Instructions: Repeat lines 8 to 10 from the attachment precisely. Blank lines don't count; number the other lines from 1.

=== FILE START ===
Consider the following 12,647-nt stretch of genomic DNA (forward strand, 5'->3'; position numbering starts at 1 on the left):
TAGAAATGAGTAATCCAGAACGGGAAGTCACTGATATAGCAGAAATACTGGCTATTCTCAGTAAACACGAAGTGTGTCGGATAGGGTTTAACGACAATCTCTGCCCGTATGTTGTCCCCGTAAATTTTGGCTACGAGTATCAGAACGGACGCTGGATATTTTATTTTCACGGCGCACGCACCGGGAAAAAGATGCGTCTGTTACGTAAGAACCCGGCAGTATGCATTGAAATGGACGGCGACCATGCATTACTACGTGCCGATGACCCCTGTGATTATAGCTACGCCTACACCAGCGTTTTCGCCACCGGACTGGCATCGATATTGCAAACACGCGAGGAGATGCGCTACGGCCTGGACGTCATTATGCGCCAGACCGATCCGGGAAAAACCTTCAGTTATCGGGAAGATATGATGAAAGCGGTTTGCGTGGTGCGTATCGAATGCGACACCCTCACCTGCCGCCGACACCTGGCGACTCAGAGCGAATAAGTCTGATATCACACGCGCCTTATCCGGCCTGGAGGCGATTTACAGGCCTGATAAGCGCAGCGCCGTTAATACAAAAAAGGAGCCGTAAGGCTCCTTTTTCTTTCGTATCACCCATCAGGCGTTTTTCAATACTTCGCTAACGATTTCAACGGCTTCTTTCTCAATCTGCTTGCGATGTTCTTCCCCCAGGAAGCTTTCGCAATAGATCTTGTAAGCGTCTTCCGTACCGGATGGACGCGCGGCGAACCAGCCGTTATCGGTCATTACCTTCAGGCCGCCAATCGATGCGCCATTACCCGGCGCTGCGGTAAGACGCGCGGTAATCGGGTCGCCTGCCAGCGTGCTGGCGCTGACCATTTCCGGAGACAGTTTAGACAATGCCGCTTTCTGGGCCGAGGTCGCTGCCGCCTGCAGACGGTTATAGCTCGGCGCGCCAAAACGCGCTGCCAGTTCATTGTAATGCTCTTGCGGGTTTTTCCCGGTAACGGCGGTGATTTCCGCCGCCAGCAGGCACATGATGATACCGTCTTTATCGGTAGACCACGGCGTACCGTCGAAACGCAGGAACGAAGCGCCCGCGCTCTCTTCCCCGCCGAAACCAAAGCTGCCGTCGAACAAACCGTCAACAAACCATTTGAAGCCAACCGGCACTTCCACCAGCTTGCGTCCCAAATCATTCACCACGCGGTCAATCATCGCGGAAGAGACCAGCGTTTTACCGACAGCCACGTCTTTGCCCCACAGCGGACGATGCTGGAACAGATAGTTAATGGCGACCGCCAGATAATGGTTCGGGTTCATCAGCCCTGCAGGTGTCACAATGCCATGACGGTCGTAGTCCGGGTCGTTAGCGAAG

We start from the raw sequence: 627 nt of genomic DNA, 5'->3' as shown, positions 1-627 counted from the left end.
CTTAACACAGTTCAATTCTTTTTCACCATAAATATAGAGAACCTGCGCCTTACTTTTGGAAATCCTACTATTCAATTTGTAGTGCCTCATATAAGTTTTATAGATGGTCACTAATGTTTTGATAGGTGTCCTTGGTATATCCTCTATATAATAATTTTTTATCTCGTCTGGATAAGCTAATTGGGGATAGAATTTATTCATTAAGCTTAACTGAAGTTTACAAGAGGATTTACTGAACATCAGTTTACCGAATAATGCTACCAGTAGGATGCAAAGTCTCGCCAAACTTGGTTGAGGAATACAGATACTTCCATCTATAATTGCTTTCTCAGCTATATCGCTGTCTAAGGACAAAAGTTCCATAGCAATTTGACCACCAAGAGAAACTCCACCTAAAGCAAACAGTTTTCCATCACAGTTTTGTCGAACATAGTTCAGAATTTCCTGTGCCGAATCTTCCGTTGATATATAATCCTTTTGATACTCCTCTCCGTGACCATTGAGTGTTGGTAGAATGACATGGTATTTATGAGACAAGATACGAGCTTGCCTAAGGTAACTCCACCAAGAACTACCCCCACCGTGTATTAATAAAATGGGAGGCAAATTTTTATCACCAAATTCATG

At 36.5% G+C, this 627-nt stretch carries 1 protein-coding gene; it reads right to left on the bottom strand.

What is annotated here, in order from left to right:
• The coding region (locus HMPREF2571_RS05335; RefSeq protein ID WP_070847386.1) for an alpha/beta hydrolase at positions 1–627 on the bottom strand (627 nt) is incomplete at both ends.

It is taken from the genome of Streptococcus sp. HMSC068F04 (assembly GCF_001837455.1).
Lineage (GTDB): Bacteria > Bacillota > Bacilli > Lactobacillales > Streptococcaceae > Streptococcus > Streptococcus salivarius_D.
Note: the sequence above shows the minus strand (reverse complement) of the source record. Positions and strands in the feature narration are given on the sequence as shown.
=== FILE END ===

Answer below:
It is taken from the genome of Streptococcus sp. HMSC068F04 (assembly GCF_001837455.1).
Lineage (GTDB): Bacteria > Bacillota > Bacilli > Lactobacillales > Streptococcaceae > Streptococcus > Streptococcus salivarius_D.
Note: the sequence above shows the minus strand (reverse complement) of the source record. Positions and strands in the feature narration are given on the sequence as shown.